Burnishing is a finishing process used in lapidary arts and other crafts to create a smooth, shiny surface on materials like metal, wood, leather, and stone. The burnishing process involves rubbing the surface with a hard, rounded tool to compress and polish the material. There are two main types of burnishing – dry burnishing and wet burnishing. The choice between dry or wet burnishing depends on several factors including the material, the desired finish, and efficiency. This article will examine the difference between dry and wet burnishing methods, compare their advantages and limitations, and provide guidance on selecting the appropriate technique.
The main question this article seeks to address is: Is burnish fundamentally a dry or wet process, and when should each method be used in lapidary work? Through a detailed comparison of dry and wet burnishing processes, tools, and applications, this article will demonstrate that both techniques have their merits and limitations. The most suitable burnishing method depends greatly on the material and project goals.
Key Takeaways – Choosing Dry vs Wet Burnishing
- Dry burnishing – Quick, simple, inexpensive. Best for hard materials. Risk of overheating and damage.
- Wet burnishing – Slower process, costs more. Allows soft and fragile materials. Superior finish.
- Consider material properties, surface finish goals, time, cost, environment.
- Hard, durable materials – Dry burnishing usually preferred.
- Soft, delicate materials – Wet burnishing strongly advised.
- Basic sheen – Dry burnishing likely sufficient.
- Mirror gloss – Wet burnishing recommended.
- Fragile surface – Avoid dry burnishing risks with lubricants.
- On tight deadline – Dry burnishing faster result.
- Budget conscious – Stick to dry burnishing.
- Alternative methods – Buffing, sanding, polishing, electrolytic.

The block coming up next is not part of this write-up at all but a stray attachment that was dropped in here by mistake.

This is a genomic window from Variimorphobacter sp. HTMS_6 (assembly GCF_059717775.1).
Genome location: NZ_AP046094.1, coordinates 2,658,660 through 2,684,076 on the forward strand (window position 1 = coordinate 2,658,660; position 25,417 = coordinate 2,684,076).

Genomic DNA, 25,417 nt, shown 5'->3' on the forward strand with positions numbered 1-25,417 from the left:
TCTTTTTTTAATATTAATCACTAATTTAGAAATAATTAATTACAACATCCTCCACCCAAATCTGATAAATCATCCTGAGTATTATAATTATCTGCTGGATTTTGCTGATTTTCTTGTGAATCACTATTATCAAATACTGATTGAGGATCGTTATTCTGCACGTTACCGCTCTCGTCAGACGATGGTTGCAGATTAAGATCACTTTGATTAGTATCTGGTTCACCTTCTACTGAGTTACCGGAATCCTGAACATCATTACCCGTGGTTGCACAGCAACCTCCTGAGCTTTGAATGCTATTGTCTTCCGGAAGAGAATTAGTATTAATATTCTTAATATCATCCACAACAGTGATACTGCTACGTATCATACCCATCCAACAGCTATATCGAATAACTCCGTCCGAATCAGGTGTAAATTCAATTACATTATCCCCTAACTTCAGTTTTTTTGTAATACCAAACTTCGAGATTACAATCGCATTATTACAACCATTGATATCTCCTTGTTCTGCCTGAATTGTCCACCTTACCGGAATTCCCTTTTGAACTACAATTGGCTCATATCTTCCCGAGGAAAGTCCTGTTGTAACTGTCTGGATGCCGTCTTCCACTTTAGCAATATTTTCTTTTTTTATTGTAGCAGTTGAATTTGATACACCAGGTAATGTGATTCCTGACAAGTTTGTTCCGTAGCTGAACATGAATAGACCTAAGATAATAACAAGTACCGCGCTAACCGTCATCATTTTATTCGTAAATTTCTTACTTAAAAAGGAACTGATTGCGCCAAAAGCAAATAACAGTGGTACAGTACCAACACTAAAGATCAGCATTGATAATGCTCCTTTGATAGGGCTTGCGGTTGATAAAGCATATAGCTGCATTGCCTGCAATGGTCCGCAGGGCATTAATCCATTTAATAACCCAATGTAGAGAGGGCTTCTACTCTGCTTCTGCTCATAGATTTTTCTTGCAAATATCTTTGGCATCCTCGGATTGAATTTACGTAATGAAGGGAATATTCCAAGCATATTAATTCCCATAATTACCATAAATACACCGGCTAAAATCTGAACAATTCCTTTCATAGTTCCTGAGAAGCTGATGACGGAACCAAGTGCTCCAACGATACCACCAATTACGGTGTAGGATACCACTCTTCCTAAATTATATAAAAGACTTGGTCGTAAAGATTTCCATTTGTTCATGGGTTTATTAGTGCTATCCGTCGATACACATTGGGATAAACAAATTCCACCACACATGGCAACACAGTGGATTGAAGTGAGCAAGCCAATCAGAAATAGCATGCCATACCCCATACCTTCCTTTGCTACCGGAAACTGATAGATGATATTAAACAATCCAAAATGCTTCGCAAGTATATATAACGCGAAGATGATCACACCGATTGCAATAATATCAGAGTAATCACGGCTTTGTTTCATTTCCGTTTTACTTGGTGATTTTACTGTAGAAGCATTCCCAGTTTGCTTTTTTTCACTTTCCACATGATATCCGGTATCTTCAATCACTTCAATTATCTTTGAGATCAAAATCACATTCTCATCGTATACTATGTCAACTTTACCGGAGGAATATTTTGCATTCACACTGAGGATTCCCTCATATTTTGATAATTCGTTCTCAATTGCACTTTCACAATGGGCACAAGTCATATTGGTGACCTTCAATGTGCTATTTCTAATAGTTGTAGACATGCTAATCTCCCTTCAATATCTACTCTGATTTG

Process and Tools
- Burnishing tools for dry burnishing include hand-held stones, ring burnishers, and power tools with shaped burnishing bits.
- The tools are rubbed over the work surface using consistent light pressure and strokes.
- No lubricating oils, waxes or water is used in dry burnishing.
- Relatively quick and simple process.
- Does not require additional consumables like lubricants.
- Suitable for materials like metal and wood that can withstand friction heat without damage.
- Gives a bright shine and smooth finish.
- Can generate unwanted heat through friction.
- Higher risk of surface damage on soft materials.
- Tool requires frequent re-polishing to maintain smoothness.
- Limited applications compared to wet burnishing.
- Metals like silver, steel, and brass.
- Hard woods like ebony, rosewood, and hard maple.
- Minerals like quartz, agate, and jasper.
Wet burnishing, as the name suggests, relies on lubricants like oil, wax or water to reduce friction during the burnishing process.
Process and Tools
- Lubricants like mineral oil, beeswax, diamond compounds or water are applied to the surface and tools.
- Burnishing tools glide smoothly with the lubricant to compress and polish the surface.
- Hand tools or rotating brushes/mops are used to burnish and re-apply lubricant.
- Allows burnishing of soft or fragile materials like leather and turquoise.
- Produces an exceptionally smooth, glossy finish.
- Lubricant prevents heat damage and tool wear.
- Can be easily automated for production work.
- Requires consumable lubricants.
- More preparation time needed.
- Can be messy if liquids are used.
- Environmental issues with chemicals/oils.
- Leather, plastic, soft wood
- Turquoise, opal, pearl and other soft minerals
- Ceramics, glass, acrylics
Comparison of Dry and Wet Burnishing
|No lubricants used
|Lubricants applied to surface and tools
|Exceptionally glossy, mirror-like
|Slower process with lubricant application
|No consumables needed
|Rapid wear without lubricants
|Greatly reduced with lubricants
|Friction can generate heat
|Lubricants prevent heat damage
|Best for hard, durable materials
|Allows burnishing of soft, fragile materials
|No chemical waste
|Oil/chemical disposal may be needed
In summary, dry burnishing is faster and cheaper but riskier on soft materials, while wet burnishing takes more time and resources but allows a wider range of materials and achieves a superior finish.
Factors in Choosing a Burnishing Method
The choice between dry or wet burnishing for a project depends on several factors: